Chandler mom, nurse jumps at chance to help after disasters
In her everyday life, Lori Barmore is a trauma-room nurse at Banner Good Samaritan Hospital in Phoenix.
When she isn’t working her 12-hour shifts helping shooting, stabbing and accident victims, she is a Chandler wife and mom.
She also helps Third World countries after disasters. Since 2010, she also has volunteered in Haiti and Guatemala. When RN Response Network, a unit of National Nurses United, contacted her after Typhoon Haiyan hit the Philippines on Nov. 20, she did not hesitate to go.
“They were devastated,” Barmore said, “We conducted clinics on basketball courts covered with tarps and at a school. Most of the people’s homes were destroyed.”
To join the relief effort, she had to arrange for coverage for her job on short notice and make sure her sons, whose birthdays came during those two weeks, were OK with her being away.
“You’re helping people. It’s OK,” Barmore said her sons, Casey, 13, and Corey, 20, told her.
Her husband, Ryan, knew how much she enjoyed the work.
She left on Dec. 12 for 22 hours of plane travel to Manila. She traveled to Roxas City the next day.
On arrival, she was greeted by overwhelming humidity and devastation. She saw people still living in their palm-frond-covered homes, power lines perched on the ruins.
“They have nothing, but they go out of their way to make you feel at home,” Barmore said. “We got that everywhere we went. When we took a break, the women would fan us. They have nothing, but they couldn’t be more cheerful or friendly.”
She served in impoverished villages on several Philippine islands where the main work is fishing. Fishermen were trying to create makeshift boats.
Oil spills were contaminating the water. Bodies were popping up in the ocean, victims of the storm weeks before. Children who normally played in the ocean did not want to go in the water.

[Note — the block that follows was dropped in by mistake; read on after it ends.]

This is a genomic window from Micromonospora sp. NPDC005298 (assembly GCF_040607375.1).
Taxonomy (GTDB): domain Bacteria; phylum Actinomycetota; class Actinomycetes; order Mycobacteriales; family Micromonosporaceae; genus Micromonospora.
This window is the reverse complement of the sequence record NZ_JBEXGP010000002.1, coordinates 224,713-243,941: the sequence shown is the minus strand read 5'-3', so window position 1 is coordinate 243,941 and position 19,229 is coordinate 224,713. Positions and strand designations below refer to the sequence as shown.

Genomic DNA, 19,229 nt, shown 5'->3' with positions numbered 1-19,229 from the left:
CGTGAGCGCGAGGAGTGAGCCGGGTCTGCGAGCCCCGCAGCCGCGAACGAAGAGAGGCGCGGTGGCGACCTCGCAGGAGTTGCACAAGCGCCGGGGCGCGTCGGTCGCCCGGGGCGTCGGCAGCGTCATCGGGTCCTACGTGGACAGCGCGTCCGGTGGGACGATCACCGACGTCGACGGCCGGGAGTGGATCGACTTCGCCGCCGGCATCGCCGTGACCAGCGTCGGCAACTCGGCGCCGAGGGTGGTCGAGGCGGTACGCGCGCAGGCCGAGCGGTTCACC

Barmore smiled as she spoke of the children. They collected shells, insisting that she take them with her. When they could, the nurses played volleyball, soccer and basketball with the children.
The nurses had grueling schedules. They might see 500 patients in a day. In Phoenix, Barmore sees about 10 a day.
At the island clinics, she treated diseases, coughs and pneumonia, and dealt with patients who were in the throes of post-traumatic stress. They had nightmares and anxiety, so she listened.
Perhaps her saddest, yet most uplifting, experience was with a 3-year-old boy brought to her for a finger that was almost severed. She and her colleagues wanted to use a suture, but the suture was old and not usable. To save the child, because the infection could be fatal, they told the mother to take the child to the hospital. Through an interpreter, they heard that money was not available for a hospital stay. The interpreter, poor herself, reached into her pocket and pulled out money, handing it to the mother. The nurses also took up a collection so the child could receive proper treatment.
“There is such a sense of community. It is so huge there. We don’t have that (here),” Barmore said. “We are very fortunate. At least we know if there is a disaster our government will be there to help us.”
When the clinic was done in one village, the community invited the medical volunteers to a feast in the best home in the village, which had part of the roof missing. The hospitality outweighed the inconveniences of mosquitoes.
She returned home Dec. 21.
“I would do it again in a heartbeat,” Barmore said. “They are the sweetest people, which is why I want to go back and help some more.”
Donations to typhoon relief: sendanurse.org. Donations are tax deductible.
By Shelley Gillespie
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